As income gets tighter for everyone, it becomes all the more important to find ways to keep more of your money. Keep it working for you, keep it turning over in investments, and keep it from flowing away in taxes. Capital gains taxes are a big concern for real estate investors, because property is typically a capital gain when it accrues value that is then realized in a sale. And even passive income investors, those who are investing in property for rental or ongoing income purposes, can see capital gains taxes assessed on occasion.

A key factor in the tax code is how profits, which are usually taxable, can be offset with losses. This is designed to encourage business activity, and help cushion the fiscal blow investors and companies take when financial events don’t turn out quite as well as would have been hoped for. Offsetting taxable profits with losses is called tax-loss harvesting, and is a strategy that can shield income from being turned over to the Internal Revenue Service.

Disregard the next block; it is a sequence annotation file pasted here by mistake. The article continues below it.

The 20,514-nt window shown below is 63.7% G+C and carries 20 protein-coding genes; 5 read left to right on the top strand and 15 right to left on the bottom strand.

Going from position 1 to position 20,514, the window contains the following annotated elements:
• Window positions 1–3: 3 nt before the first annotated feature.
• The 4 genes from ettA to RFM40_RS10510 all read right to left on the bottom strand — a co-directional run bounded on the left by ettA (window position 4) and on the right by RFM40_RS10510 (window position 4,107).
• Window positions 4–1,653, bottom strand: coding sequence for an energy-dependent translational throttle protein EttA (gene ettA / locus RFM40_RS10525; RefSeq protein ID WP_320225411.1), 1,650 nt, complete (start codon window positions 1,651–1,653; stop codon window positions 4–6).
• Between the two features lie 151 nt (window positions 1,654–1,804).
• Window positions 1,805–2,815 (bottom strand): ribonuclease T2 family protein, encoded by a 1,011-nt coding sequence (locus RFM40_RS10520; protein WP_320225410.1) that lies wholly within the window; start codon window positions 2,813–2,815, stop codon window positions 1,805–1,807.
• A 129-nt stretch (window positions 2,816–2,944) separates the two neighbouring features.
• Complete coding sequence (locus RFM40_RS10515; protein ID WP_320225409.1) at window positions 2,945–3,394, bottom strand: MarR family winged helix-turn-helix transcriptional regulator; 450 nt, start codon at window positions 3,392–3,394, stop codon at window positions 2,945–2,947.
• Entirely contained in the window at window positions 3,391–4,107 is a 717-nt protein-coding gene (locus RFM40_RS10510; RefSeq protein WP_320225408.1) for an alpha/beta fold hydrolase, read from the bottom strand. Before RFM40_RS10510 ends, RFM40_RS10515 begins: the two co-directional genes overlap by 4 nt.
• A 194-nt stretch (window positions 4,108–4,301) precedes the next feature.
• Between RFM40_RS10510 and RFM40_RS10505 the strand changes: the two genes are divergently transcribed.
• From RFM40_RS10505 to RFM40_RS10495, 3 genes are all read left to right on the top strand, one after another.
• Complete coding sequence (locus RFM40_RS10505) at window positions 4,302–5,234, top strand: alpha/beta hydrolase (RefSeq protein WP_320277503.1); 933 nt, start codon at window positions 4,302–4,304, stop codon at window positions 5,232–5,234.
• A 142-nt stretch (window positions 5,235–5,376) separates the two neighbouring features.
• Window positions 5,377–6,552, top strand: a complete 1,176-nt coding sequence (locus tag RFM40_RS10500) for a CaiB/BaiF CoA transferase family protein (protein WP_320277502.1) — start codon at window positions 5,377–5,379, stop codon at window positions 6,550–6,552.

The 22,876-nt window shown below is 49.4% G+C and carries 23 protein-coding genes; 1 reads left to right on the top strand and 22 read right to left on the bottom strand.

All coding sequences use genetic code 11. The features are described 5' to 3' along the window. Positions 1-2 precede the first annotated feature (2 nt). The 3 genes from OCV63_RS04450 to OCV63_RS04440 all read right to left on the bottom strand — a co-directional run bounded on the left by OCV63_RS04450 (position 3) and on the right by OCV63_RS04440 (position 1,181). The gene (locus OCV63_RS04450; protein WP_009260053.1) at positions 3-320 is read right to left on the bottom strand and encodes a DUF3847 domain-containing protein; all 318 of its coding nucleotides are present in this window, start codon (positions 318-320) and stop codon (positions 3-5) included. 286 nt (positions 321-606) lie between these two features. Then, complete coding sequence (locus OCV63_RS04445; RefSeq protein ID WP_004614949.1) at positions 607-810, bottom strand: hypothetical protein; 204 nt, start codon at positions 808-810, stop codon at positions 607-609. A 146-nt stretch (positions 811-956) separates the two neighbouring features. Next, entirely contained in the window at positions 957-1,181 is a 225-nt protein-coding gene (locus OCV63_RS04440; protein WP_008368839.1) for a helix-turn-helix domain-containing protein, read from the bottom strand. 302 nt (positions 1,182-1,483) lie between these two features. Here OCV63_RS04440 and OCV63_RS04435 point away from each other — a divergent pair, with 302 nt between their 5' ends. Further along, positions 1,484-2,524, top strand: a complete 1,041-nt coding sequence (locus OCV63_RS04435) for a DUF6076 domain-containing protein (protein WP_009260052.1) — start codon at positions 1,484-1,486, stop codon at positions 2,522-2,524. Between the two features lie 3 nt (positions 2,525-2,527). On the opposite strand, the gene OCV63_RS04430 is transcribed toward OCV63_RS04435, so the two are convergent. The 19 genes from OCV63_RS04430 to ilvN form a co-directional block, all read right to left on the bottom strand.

Another strategy takes advantage of a provision in the tax code, Section 1031, that allows taxes to be put back if the taxable income from a property sale is instead invested back into a qualifying venture. Your tax lawyer can guide you, but generally the reinvestment needs to go into the same kind of investment; so property proceeds would be put into a new piece of real estate. This lets your profits continue to work for you.

Key Points:

  • 1You can offset the gains with losses in order to avoid capital gains tax on property that is rented.
  • 2You get better tax benefits if you sell property that you own.
  • 3Homeowners need to meet certain criteria in order to qualify for a deduction.

Tax-loss harvesting, 1031 Exchanges and converting rental properties into a primary residence can help investors defer or avoid paying some or all of their capital gains taxes